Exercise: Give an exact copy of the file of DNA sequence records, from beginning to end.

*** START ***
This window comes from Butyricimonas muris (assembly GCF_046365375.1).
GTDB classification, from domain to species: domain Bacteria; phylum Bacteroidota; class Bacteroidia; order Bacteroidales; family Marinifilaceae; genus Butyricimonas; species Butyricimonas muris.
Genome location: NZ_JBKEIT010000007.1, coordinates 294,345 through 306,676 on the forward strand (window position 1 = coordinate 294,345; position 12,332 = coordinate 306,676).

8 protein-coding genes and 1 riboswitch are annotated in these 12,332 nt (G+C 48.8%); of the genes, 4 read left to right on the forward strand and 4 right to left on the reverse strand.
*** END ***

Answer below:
This window comes from Butyricimonas muris (assembly GCF_046365375.1).
GTDB classification, from domain to species: domain Bacteria; phylum Bacteroidota; class Bacteroidia; order Bacteroidales; family Marinifilaceae; genus Butyricimonas; species Butyricimonas muris.
Genome location: NZ_JBKEIT010000007.1, coordinates 294,345 through 306,676 on the forward strand (window position 1 = coordinate 294,345; position 12,332 = coordinate 306,676).

8 protein-coding genes and 1 riboswitch are annotated in these 12,332 nt (G+C 48.8%); of the genes, 4 read left to right on the forward strand and 4 right to left on the reverse strand.